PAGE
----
The Aclands of Killerton House, near Exeter, were for long major landowners in western Wessex, at their height presiding over 15,000 acres in Devon and 20,000 acres in Somerset, on the edge of Exmoor. Richard was the Liberal MP for Barnstaple from 1935 until, in 1942, he was instrumental in launching Common Wealth, a radical socialist party whose surviving members became a major influence on WR from 1980 onwards. ‘CW’ won three by-elections before being dealt a near-fatal blow by the swing to Labour in 1945. Richard, having failed to win a seat in the new Parliament, was among those who then jumped ship, later serving under Attlee as Second Church Estates Commissioner. He declined to take any long-term interest in the fate of the party he had founded.
As a socialist, Acland did find his inherited wealth an embarrassment and in 1944 he handed his estates to the National Trust. Lord Bath is relaxed about the idea that Longleat should belong to the community of Wessex, but it is not an idea he sees any need to advance unilaterally. The House of Thynne has no grand gesture to its name to set beside the House of Acland’s generous gift.
Our past President, John Banks, who knew both men, described Acland as the more intense and hard-working. Some of his views could even be classed as impatient and intolerant. Of Lord Bath, the worst caricature might describe him as a hedonist, self-obsessed, absorbed in creating and collecting art, commercially-aware, though not grasping, and showing no more than a passing interest in the civic responsibilities his ancestors took for granted. (His grandfather, the 5th Marquess, was Chairman of Wiltshire County Council continuously for 40 years.)
Alexander spent just eight years actively involved in the politics of Wessex Regionalism. Over 30 years have passed since. Anyone in his position must surely battle against suspicions of all kinds. Ours is a difficult age in which to be a political aristocrat, no matter how original and brilliant are the ideas put forth. For every sneer at the silver spoon there will be an equal and opposite accusation of class treason. For every accusation of leaving our Party to sink or swim by its own efforts, there would otherwise have been the accusation of creating a kept plaything. When our Party’s first constitution was drafted in 1980, it was suggested that the founder should automatically be a member of the Party Council, without needing to be voted on. The proposal sat ill with Alexander’s democratic ideals; he argued against it and did so successfully.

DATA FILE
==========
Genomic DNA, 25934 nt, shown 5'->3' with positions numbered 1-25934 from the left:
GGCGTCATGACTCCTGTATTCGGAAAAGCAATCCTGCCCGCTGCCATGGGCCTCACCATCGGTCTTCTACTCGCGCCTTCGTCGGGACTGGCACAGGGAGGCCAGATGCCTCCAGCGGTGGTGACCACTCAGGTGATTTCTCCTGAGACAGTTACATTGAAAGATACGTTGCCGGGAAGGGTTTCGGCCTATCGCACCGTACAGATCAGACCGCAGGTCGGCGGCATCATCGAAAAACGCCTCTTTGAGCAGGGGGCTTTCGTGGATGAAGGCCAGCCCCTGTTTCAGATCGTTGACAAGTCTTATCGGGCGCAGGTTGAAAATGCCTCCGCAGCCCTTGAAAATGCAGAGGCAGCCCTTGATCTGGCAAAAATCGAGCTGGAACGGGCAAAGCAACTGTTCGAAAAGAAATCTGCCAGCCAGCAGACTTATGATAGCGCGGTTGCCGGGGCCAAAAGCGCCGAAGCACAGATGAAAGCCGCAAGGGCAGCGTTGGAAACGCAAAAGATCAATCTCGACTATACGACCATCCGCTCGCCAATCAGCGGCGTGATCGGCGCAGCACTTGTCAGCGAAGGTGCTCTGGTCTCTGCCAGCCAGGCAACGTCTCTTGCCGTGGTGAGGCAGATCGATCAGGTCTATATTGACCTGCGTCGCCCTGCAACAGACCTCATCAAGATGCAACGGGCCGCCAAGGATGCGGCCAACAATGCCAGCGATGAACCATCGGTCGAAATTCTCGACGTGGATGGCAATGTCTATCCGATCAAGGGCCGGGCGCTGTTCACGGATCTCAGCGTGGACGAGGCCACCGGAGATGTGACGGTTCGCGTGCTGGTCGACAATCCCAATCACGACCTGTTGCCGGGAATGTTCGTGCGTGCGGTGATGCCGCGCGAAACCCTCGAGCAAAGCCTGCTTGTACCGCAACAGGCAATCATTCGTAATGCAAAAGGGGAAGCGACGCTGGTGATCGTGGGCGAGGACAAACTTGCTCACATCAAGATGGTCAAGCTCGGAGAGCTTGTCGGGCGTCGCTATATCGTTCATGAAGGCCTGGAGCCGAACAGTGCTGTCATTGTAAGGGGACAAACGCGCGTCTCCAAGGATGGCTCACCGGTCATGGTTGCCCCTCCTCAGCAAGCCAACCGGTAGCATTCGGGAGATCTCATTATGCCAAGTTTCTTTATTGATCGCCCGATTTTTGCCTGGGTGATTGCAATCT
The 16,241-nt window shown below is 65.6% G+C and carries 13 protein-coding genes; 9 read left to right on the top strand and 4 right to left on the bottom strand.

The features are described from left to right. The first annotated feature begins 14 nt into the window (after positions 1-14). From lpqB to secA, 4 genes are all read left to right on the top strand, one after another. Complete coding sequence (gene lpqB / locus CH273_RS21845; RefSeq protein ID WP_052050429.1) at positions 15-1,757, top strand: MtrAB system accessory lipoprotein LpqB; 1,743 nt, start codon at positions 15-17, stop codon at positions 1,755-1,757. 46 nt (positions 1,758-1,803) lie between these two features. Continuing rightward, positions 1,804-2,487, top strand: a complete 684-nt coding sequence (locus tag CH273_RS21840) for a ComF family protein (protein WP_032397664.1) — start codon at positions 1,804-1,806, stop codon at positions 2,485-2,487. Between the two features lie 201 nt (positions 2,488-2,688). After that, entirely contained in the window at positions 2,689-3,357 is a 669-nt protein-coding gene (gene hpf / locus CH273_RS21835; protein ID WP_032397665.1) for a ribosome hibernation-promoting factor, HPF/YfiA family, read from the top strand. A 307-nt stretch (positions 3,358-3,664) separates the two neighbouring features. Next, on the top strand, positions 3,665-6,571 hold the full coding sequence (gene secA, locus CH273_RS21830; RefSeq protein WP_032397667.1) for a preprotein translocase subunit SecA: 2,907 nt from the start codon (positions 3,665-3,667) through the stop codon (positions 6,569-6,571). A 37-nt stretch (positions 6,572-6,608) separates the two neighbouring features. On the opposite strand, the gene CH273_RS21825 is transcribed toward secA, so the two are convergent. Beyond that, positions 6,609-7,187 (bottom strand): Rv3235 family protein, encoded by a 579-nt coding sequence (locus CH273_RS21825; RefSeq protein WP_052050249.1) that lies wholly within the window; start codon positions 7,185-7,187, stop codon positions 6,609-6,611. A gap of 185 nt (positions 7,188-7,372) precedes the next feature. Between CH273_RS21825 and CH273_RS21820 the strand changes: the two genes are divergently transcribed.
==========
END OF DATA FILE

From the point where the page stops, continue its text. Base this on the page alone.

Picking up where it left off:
Wessex Regionalism is indeed an original and brilliant idea. It could not have been created except by someone with the leisure time, the mental freedom and flexibility, and the degree of independence from mainstream politics that are needed to think deeply about the key political problems of our time. It could not have been launched upon Wessex and the world without the public persona and panache that the Thynnes possess in abundance. Anyone who feels embarrassed by the roots of Wessex Regionalism should ask themselves how else it might have emerged in the era that it challenged.
This very straightforward idea was expressed not in a series of weighty tomes but in a slim pamphlet (A Regionalist Manifesto, 1975), occasional articles, and election addresses. In artistic terms, it amounted to a preliminary sketch, not a finished painting. That is its attraction for those drawn to it by its need for elaboration. In that sense, it is a profoundly democratic, collaborative, even trans-generational project. It has a beginning. But no end. And along the way, what advances the cause of Wessex is incorporated and what doesn’t is discarded. No-one since Thomas Hardy has done more to breathe life into the identity we so cherish, but Lord Bath’s most lasting legacy may be to have left so much undone. In the ancient wisdom of Lao Tzu, “I take no action and the people are transformed of themselves.”